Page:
By Walter Saul
October 17, 2020
We just received word that one of the members of the Christian Fellowship of Art Music Composers, Paul Stanbery, passed away on Saturday, February 6, 2020. The CFAMC Virtual International Conference of October 17, 2020, closed with Stanbery’s “In the Cathedral,” the lofty and inspiring second movement from his Symphony No. 2: Foundations. Stanbery had been suffering from cancer for some time and he prepared us well for his departure to heaven – as well as anyone could. But it is still difficult to say goodbye to a brother composer in Christ, and his loss will be profoundly felt throughout CFAMC and the many other communities and circles in which he lived, ministered, and loved.
I will let others more qualified than myself tell his complete life story and we will celebrate his life more completely in the CFAMC at a later date. But I do want to share my own Stanbery moment with you.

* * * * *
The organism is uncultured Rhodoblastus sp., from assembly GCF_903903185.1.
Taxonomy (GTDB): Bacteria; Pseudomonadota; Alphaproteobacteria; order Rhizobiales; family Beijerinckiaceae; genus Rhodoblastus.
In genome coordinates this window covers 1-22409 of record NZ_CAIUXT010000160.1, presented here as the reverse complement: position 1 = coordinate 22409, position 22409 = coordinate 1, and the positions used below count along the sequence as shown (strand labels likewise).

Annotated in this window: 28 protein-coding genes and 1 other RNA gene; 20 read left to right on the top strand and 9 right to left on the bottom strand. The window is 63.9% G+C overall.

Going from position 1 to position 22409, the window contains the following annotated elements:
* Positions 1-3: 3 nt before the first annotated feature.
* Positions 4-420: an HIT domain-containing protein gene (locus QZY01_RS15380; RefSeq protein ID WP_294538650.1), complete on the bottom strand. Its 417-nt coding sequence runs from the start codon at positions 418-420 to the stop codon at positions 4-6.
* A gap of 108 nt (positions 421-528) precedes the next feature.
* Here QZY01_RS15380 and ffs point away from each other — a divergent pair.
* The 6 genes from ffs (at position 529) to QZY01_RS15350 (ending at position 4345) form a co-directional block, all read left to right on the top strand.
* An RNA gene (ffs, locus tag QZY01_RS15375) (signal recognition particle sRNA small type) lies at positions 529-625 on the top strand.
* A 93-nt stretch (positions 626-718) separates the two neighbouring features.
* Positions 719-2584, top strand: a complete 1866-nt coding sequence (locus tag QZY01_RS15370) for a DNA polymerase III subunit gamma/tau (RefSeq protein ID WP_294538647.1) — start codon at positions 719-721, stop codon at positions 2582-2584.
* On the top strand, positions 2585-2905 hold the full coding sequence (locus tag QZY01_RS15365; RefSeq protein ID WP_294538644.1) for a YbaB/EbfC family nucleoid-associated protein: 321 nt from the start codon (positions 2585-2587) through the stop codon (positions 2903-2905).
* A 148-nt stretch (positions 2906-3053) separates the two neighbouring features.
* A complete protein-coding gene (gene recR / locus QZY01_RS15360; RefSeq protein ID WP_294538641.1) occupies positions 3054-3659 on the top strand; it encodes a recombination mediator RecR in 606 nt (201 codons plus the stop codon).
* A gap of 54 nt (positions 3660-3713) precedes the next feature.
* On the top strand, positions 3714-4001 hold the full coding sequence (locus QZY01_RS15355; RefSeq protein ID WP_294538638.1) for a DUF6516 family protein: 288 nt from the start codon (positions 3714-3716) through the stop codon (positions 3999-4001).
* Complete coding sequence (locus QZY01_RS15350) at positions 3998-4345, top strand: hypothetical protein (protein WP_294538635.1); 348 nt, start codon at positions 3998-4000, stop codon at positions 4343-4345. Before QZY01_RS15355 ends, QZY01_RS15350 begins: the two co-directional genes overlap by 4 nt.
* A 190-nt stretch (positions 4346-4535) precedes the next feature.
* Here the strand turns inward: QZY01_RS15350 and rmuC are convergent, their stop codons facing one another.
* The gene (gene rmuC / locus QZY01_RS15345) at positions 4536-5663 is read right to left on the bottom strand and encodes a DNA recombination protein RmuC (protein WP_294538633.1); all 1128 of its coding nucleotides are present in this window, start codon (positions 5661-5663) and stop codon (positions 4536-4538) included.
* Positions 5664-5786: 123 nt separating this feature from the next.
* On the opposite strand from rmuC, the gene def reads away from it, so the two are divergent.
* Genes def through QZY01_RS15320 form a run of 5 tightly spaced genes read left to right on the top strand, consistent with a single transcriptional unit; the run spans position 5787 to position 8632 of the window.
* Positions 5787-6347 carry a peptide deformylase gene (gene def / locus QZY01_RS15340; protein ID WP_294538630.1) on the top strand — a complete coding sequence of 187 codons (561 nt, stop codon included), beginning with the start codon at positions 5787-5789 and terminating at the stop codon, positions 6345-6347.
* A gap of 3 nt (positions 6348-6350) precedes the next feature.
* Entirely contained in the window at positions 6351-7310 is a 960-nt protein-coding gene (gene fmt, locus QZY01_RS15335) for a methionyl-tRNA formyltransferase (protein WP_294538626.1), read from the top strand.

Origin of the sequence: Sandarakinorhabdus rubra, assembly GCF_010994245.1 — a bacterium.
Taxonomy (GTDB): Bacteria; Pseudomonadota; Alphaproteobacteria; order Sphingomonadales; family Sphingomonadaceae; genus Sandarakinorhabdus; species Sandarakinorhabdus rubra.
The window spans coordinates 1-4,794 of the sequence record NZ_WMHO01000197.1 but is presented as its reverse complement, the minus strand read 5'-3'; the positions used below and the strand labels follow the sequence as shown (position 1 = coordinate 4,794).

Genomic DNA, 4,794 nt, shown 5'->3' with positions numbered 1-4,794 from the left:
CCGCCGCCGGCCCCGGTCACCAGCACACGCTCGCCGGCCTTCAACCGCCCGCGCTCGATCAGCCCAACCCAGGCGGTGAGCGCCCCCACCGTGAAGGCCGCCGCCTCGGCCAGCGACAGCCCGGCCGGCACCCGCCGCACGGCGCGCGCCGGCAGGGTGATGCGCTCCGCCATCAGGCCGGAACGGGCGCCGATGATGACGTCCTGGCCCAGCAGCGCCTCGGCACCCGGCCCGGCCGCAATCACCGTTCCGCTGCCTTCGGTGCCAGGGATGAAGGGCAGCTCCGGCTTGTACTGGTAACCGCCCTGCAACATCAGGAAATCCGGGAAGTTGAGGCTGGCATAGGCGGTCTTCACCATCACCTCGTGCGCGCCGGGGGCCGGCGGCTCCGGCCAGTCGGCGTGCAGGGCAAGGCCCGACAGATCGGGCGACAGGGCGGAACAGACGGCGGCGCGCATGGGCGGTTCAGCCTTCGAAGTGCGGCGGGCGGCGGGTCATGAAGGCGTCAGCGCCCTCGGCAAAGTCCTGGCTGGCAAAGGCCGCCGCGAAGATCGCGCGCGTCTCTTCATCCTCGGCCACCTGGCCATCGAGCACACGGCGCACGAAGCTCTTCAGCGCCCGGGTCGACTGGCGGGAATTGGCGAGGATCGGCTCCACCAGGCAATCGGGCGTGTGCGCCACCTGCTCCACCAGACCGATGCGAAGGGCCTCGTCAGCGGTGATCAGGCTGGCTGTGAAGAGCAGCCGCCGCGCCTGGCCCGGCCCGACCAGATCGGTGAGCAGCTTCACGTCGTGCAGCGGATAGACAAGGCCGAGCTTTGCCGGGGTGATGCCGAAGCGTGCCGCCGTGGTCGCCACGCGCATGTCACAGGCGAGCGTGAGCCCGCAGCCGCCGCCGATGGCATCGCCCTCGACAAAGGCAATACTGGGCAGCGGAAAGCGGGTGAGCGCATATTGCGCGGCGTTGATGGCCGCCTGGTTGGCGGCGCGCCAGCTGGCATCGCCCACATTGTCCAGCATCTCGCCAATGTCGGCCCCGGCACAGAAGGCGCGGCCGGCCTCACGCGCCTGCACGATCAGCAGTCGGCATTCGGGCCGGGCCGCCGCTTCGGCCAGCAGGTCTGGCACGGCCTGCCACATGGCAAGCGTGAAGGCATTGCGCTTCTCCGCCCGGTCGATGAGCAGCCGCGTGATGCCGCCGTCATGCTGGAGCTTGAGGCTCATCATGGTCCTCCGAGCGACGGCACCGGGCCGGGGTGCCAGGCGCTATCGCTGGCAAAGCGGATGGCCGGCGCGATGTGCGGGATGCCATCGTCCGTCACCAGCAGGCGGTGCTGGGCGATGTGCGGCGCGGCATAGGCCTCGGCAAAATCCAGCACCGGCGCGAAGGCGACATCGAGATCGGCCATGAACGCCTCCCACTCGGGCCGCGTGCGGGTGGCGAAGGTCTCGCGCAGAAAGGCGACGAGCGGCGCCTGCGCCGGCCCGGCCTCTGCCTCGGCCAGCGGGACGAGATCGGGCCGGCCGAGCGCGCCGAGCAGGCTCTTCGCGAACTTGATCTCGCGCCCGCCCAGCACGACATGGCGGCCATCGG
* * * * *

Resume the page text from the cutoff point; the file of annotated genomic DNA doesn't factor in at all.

I wrote a review of one of his works a couple of years ago in a column like this. The CD’s and thanks he sent me mean so much to me now, but one single comment from a December 29, 2020, email stands out to me: “Your review of my Music for Mass gave me courage to compose more. After you wrote your review, we took it to Carnegie Hall in 2018. Standing ovation!”
I gave Paul Stanbery courage? How? He seemed to have courage in spades. He lived life and composed music grandly, as though he were in the service of the most noble ruler ever – and, of course, he was. Yet my simple words had encouraged him; and his simple reply now encourages me to write more about my sisters and brothers in Christ in CFAMC and the amazing music we all create. For this reason, this and all reviews of this conference will be known as the Paul Stanbery Chronicles to honor and remember him as he enters eternal life.